Congressional Turnover in the Texas Delegation

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CongressVoluntary RetirementInvoluntary RetirementPrimary Election LossGeneral Election Loss

Breaking News: Politico reports that Rep. Blake Farenthold settled a sexual harassment claim brought by a former employee to the tune of $84,000 in taxpayer money. It’s a good thing our content management system allows us to update these graphics so easily. 

3. The Senate is still struggling to pass a tax bill that would embarrass even the greedy Rich Guy in Monopoly. While Congressional Republicans may in fact be correct in their assessment that failure to pass meaningful legislation about the one thing that they all agree that they agree on – tax cuts – would spell devastation for them in the upcoming midterms, if not beyond, they’ve also clearly calculated that any negative blowback from the passage of a tax bill is going to be less than being labeled as unable to govern. Because of this, continued negative coverage both of the plan emerging from the Senate as well as of the process is unlikely to stop the GOP from forging ahead, but the public reception isn’t likely to get much better. On the bright side, when you have the approval numbers that Congress currently sports, it would be hard for the overall ratings to get any worse. The open question is whether comparatively dour assessments by Republicans of a Congress in which they serve as the majority party in both houses will be improved by passing a tax bill that seems to violate GOP promises in key areas (e.g. being aimed at the middle class, not increasing the deficit).

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Approve strongly2%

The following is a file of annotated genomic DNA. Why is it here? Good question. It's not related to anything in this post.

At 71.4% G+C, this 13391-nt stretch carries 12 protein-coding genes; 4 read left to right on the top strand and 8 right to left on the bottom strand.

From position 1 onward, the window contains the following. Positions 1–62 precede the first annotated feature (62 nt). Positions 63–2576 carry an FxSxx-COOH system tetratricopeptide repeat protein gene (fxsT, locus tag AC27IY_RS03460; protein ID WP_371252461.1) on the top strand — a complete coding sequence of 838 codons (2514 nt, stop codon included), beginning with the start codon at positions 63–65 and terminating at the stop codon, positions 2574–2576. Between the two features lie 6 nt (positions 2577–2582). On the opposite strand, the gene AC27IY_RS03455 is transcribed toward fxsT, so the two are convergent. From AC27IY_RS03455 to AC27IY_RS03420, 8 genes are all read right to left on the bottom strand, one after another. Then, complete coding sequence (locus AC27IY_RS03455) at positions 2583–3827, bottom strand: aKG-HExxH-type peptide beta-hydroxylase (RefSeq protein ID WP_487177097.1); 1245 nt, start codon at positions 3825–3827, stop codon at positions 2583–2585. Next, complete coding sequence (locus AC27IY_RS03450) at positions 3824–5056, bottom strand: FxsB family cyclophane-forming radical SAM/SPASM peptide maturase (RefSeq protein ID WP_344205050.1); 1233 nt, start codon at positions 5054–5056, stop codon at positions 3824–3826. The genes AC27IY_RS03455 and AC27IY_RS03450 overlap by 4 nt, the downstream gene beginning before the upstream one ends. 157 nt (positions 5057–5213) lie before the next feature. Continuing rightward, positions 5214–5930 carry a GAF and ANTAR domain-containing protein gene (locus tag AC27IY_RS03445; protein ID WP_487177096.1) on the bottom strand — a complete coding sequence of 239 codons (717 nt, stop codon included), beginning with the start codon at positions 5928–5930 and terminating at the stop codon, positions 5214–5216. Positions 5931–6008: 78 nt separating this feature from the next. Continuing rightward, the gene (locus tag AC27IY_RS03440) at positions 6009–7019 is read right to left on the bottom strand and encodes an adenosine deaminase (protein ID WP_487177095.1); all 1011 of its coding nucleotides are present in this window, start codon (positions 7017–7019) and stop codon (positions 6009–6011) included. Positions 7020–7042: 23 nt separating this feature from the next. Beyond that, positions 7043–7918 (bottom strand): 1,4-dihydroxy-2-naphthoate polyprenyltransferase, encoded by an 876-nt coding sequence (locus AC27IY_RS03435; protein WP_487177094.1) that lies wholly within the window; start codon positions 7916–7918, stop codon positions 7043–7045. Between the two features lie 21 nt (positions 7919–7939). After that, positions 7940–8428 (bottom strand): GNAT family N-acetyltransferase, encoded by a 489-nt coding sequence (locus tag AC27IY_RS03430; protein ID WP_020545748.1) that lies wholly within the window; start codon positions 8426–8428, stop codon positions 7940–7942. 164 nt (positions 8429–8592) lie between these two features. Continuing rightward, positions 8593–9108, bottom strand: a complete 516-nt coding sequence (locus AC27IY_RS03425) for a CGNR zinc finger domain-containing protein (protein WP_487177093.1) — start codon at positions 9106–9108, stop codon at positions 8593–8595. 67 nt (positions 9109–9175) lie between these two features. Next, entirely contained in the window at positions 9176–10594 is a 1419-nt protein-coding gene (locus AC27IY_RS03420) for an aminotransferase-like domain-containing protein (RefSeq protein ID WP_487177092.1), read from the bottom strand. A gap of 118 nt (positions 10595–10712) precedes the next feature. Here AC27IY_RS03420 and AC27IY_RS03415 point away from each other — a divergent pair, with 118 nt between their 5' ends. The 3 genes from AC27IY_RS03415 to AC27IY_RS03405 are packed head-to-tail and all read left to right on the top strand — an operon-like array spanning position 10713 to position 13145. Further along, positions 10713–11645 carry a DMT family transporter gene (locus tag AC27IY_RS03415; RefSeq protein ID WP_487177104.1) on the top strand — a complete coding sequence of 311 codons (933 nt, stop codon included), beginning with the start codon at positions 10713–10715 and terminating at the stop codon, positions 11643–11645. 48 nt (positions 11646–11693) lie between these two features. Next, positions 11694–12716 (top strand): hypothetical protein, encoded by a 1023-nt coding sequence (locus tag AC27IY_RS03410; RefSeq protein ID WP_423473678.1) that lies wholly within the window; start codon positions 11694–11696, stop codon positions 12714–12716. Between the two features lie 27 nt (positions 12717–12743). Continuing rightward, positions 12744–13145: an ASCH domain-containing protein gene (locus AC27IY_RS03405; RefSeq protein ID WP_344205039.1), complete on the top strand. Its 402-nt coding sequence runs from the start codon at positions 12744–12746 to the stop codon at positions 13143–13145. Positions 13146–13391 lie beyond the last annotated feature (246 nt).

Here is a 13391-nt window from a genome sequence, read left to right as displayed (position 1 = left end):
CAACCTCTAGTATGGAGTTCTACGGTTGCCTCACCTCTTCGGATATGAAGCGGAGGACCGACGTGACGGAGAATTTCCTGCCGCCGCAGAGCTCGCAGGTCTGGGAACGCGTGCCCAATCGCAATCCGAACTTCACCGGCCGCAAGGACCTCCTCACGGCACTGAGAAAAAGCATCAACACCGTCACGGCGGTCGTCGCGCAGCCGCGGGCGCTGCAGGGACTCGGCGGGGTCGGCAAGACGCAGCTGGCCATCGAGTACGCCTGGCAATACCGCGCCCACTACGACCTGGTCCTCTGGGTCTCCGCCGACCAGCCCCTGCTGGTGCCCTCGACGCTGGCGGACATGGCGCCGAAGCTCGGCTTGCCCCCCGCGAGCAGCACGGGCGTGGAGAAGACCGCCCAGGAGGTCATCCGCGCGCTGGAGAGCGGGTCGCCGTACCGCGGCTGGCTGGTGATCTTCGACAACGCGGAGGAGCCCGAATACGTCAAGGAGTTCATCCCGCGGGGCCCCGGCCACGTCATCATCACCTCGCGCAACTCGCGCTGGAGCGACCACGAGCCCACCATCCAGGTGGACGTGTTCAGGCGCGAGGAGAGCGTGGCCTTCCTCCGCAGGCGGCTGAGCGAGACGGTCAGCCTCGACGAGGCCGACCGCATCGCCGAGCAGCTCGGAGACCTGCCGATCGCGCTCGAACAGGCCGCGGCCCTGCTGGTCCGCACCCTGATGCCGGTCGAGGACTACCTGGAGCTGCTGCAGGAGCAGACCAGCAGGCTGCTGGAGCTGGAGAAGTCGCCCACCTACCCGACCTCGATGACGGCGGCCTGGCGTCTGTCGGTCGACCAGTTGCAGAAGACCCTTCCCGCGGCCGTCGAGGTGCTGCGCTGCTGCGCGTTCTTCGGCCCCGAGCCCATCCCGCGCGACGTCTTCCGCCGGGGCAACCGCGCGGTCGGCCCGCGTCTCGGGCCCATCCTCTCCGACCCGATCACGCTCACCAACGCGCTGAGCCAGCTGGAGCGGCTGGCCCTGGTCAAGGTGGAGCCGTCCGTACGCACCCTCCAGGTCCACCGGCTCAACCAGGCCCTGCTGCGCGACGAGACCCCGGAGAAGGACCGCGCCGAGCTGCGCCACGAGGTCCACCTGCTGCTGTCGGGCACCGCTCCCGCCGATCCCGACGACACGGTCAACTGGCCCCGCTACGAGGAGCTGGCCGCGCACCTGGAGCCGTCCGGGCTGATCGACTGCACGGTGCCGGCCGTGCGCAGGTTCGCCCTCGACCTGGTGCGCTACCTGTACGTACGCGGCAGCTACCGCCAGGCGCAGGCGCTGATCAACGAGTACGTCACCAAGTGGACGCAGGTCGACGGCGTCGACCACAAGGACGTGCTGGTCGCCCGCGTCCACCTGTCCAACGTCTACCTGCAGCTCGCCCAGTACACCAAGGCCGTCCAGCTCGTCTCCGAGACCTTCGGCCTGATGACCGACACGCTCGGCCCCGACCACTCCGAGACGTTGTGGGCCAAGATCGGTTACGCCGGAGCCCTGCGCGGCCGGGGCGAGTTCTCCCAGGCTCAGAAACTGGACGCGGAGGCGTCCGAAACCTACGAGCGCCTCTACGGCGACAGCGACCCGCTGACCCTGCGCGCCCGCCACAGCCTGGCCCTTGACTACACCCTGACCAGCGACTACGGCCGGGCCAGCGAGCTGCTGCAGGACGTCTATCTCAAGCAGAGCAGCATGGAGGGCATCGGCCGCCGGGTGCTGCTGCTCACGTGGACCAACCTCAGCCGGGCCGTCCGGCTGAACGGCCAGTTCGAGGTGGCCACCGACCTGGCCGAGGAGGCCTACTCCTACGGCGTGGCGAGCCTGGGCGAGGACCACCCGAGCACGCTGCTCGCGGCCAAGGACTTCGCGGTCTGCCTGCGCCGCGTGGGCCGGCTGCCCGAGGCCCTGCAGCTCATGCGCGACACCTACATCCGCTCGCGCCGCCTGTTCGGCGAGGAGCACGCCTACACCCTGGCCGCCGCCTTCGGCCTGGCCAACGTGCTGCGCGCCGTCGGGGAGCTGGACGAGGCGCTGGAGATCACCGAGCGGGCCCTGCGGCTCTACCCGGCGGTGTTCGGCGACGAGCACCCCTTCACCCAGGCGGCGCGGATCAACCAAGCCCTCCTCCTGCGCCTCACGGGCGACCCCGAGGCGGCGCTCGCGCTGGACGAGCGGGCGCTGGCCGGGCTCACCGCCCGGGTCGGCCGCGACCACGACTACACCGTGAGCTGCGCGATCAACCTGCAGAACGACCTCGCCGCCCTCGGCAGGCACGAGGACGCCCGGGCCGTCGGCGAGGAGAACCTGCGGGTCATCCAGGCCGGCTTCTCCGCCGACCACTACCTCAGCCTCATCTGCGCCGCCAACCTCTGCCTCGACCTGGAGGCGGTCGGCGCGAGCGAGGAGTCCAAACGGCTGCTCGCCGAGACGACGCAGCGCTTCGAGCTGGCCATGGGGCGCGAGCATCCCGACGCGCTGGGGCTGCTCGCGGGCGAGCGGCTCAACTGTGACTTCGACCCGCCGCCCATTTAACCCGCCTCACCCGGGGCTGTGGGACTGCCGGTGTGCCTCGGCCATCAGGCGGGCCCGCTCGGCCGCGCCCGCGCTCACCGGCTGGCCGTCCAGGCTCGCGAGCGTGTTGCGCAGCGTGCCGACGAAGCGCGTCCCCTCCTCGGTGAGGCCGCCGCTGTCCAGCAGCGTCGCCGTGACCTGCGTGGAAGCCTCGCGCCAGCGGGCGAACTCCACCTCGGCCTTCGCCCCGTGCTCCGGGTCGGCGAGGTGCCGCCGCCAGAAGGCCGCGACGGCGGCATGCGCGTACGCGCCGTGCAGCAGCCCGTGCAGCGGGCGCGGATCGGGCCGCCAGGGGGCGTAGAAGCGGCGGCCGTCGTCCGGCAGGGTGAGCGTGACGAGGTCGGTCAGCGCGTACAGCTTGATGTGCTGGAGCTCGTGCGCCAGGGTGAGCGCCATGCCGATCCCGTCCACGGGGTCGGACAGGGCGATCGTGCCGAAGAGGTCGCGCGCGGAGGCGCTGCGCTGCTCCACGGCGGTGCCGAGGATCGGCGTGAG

Approve somewhat10%
Neither approve nor disapprove15%
Disapprove somewhat24%
Disapprove strongly45%
Don't know3%

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Approve strongly2%0%1%
Approve somewhat6%9%15%
Neither approve nor disapprove13%17%17%
Disapprove somewhat24%19%25%
Disapprove strongly51%51%39%
Don't know4%4%2%

4. TV news ain’t what it used to be. While Donald Trump and CNN continues their long-running feud, this week saw the continued toppling of major media personalities as a result of the continued stream of revelations about men in the media business behaving very badly, with Matt Lauer the latest to be shown the door. While it’s hard to draw all the possible connections between the media, politics and politicians, and sexual harassment/assault in the present moment -- though see this interesting Jim Rutenberg column from The New York Times --  we can see in Texans both an acknowledgement that the media is important to Democracy, but also, the widespread impression that this same media does more to serve people in powerful positions than ordinary citizens.

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Very important50%
Somewhat important22%
Not very important9%
Not at all important11%
Don't know/no opinion8%

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People like you23%
People in powerful positions60%
Don't know/no opinion17%